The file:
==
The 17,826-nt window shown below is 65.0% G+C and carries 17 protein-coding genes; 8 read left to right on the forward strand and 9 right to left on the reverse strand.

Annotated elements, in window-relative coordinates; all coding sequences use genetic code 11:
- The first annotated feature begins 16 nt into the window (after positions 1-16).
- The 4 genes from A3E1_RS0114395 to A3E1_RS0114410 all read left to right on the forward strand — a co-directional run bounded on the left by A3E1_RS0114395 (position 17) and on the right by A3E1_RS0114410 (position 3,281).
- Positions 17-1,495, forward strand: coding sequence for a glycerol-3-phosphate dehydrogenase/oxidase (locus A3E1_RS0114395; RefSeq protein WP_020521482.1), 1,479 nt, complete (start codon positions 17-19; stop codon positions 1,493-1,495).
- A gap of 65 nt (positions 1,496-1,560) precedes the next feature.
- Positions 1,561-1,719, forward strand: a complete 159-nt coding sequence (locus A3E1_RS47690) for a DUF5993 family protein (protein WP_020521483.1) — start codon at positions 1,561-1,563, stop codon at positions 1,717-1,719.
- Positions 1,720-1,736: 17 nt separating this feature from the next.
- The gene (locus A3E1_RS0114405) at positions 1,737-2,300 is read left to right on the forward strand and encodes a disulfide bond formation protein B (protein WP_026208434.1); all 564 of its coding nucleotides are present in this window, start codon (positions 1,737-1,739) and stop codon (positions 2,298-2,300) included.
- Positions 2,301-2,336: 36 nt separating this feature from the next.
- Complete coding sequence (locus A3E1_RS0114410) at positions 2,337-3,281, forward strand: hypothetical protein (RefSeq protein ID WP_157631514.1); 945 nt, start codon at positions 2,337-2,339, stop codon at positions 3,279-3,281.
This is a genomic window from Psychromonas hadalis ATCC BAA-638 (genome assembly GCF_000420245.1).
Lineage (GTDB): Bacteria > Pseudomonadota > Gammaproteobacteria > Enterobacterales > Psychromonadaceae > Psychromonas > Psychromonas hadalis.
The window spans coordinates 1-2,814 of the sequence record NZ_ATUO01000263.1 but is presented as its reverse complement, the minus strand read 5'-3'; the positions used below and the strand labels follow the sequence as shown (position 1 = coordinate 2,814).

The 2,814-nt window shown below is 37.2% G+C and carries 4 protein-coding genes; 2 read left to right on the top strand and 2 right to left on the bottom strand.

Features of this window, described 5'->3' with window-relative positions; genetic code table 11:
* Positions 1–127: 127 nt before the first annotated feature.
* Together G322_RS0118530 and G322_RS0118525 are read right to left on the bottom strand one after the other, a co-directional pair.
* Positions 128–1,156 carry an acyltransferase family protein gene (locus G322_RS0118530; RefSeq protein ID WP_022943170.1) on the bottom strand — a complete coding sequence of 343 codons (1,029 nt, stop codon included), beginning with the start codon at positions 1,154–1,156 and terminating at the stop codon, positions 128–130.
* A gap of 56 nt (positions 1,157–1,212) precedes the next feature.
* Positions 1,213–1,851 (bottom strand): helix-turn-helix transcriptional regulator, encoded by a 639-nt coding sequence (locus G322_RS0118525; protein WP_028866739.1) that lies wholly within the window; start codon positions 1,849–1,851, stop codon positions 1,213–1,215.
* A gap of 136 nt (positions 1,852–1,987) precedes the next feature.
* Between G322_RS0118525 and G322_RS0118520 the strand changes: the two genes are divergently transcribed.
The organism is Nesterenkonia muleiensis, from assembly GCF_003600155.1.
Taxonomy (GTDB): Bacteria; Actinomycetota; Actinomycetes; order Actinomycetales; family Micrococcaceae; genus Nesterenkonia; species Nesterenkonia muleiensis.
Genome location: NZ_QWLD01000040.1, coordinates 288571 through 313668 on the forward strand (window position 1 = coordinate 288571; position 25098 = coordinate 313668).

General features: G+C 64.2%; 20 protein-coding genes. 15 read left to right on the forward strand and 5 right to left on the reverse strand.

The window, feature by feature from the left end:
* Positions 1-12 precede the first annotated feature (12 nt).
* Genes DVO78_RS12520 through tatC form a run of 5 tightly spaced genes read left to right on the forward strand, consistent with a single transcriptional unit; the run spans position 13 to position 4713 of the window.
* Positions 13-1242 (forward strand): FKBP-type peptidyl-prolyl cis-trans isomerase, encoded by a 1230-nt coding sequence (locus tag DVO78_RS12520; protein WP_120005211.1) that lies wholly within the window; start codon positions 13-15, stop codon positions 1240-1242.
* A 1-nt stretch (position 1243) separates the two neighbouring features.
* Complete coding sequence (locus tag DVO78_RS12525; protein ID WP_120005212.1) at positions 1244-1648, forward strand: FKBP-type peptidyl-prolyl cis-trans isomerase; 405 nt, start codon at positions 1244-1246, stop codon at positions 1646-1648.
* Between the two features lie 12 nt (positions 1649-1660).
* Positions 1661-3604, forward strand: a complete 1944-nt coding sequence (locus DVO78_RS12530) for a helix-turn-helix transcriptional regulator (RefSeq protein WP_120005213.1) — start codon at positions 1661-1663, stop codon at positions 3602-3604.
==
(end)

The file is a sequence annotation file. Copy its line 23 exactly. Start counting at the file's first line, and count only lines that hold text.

* Between G322_RS0118525 and G322_RS0118520 the strand changes: the two genes are divergently transcribed.